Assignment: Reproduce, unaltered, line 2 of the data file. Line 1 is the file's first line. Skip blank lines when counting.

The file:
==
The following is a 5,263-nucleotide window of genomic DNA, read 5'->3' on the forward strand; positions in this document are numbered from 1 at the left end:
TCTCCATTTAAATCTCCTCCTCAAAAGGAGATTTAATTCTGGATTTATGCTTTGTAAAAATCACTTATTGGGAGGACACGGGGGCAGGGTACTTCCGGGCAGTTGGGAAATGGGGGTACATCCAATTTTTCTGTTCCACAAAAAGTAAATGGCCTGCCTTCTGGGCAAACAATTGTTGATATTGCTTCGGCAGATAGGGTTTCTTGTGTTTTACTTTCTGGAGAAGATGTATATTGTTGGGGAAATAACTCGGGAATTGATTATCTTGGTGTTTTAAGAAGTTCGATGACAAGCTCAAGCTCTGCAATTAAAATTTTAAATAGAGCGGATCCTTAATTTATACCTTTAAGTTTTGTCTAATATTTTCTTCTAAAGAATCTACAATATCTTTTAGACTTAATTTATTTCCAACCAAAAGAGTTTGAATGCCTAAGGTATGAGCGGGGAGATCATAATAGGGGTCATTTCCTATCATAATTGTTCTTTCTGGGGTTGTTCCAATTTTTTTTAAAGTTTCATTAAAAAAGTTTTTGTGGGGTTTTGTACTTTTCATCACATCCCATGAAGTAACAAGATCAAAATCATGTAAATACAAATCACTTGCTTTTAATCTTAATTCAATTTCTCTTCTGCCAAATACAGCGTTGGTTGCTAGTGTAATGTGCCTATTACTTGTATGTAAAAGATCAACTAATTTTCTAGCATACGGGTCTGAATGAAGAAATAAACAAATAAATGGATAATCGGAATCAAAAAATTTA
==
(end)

TCTCCATTTAAATCTCCTCCTCAAAAGGAGATTTAATTCTGGATTTATGCTTTGTAAAAATCACTTATTGGGAGGACACGGGGGCAGGGTACTTCCGGGCAGTTGGGAAATGGGGGTACATCCAATTTTTCTGTTCCACAAAAAGTAAATGGCCTGCCTTCTGGGCAAACAATTGTTGATATTGCTTCGGCAGATAGGGTTTCTTGTGTTTTACTTTCTGGAGAAGATGTATATTGTTGGGGAAATAACTCGGGAATTGATTATCTTGGTGTTTTAAGAAGTTCGATGACAAGCTCAAGCTCTGCAATTAAAATTTTAAATAGAGCGGATCCTTAATTTATACCTTTAAGTTTTGTCTAATATTTTCTTCTAAAGAATCTACAATATCTTTTAGACTTAATTTATTTCCAACCAAAAGAGTTTGAATGCCTAAGGTATGAGCGGGGAGATCATAATAGGGGTCATTTCCTATCATAATTGTTCTTTCTGGGGTTGTTCCAATTTTTTTTAAAGTTTCATTAAAAAAGTTTTTGTGGGGTTTTGTACTTTTCATCACATCCCATGAAGTAACAAGATCAAAATCATGTAAATACAAATCACTTGCTTTTAATCTTAATTCAATTTCTCTTCTGCCAAATACAGCGTTGGTTGCTAGTGTAATGTGCCTATTACTTGTATGTAAAAGATCAACTAATTTTCTAGCATACGGGTCTGAATGAAGAAATAAACAAATAAATGGATAATCGGAATCAAAAAATTTA